Double vision can be the described as the experience of doubled vision identical to that which occurs when one crosses their eyes. Depending on the intensity, this can often result in a reduced ability to function and perform basic tasks which necessitate the use of sight.
However, this effect can easily be suppressed by simply closing one eye. This suggests that the effect may be occurring because the brain is simply overlaying the data received from both eyes on top of each other without rendering the information into a singular 3-dimensional image as it normally would in day to day life.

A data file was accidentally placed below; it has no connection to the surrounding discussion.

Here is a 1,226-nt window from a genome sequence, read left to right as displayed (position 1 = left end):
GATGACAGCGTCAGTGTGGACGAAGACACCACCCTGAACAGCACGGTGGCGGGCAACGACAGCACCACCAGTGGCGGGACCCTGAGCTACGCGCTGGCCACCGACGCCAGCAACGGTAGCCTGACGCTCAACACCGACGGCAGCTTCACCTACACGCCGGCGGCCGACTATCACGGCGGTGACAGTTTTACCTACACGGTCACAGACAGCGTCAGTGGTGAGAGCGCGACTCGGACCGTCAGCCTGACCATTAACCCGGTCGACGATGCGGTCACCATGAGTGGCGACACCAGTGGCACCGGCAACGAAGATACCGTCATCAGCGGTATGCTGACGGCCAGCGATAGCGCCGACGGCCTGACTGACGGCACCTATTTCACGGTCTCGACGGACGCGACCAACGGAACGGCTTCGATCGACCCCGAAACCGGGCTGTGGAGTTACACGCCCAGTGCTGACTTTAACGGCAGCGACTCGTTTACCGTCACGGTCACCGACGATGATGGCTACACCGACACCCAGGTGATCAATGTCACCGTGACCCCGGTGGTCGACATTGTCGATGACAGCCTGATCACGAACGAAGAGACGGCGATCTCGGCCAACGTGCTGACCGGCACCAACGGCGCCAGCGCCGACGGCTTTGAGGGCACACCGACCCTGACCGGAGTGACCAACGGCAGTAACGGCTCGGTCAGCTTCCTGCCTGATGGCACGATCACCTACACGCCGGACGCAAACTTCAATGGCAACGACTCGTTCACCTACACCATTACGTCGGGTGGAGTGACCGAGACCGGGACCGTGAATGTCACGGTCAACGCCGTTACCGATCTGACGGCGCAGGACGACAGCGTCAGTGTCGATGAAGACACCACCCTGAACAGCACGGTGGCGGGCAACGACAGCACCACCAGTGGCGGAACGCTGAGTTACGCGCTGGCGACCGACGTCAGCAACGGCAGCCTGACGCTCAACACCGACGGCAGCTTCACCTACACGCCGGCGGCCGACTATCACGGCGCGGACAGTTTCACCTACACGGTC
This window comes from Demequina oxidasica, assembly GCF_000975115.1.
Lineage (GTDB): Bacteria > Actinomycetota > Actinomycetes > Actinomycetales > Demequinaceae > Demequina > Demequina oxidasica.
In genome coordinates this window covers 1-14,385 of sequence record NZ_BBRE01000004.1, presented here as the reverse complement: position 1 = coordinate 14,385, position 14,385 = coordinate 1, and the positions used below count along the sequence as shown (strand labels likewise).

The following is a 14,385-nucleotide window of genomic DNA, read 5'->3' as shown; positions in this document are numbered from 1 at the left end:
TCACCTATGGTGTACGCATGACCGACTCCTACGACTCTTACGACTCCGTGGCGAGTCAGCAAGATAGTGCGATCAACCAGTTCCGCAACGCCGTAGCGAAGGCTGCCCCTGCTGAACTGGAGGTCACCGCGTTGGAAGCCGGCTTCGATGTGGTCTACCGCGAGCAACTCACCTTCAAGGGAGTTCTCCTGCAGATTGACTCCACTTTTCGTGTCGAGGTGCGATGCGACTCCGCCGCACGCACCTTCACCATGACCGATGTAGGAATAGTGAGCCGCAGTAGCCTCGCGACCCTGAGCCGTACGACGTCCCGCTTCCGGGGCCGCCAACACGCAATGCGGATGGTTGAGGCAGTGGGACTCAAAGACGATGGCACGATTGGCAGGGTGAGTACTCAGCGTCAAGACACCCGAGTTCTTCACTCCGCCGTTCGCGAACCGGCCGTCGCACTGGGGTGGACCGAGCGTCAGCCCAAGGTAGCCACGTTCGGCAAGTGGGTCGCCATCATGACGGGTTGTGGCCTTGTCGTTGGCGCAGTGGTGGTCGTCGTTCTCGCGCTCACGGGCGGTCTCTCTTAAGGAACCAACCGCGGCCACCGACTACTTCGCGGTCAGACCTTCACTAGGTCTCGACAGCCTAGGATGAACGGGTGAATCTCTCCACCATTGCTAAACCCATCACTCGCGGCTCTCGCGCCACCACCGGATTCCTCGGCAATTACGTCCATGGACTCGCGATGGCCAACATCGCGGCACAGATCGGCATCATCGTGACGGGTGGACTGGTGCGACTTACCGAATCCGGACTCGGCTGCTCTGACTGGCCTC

Compounds which may cause this effect commonly include:
2-Fluorodeschloroketamine, 3,4-CTMP, 3-HO-PCP, 3-MMC, 3-MeO-PCE, 3-MeO-PCMo, 3-MeO-PCP, 4-MeO-PCP, Acetylfentanyl, Alcohol, Benzydamine, Codeine, Datura, Deschloroketamine, DXM, DPH, Diphenidine, Ephenidine, Fentanyl, Heroin, Ketamine, Kratom, MDEA, MDMA, Methamphetamine, Methaqualone, Methoxetamine, Methoxphenidine, Morphine, Nitrous, O-PCE, PCE, PCP, PMMA, Propylhexedrine, Zolpidem
Documentation written by Josie Kins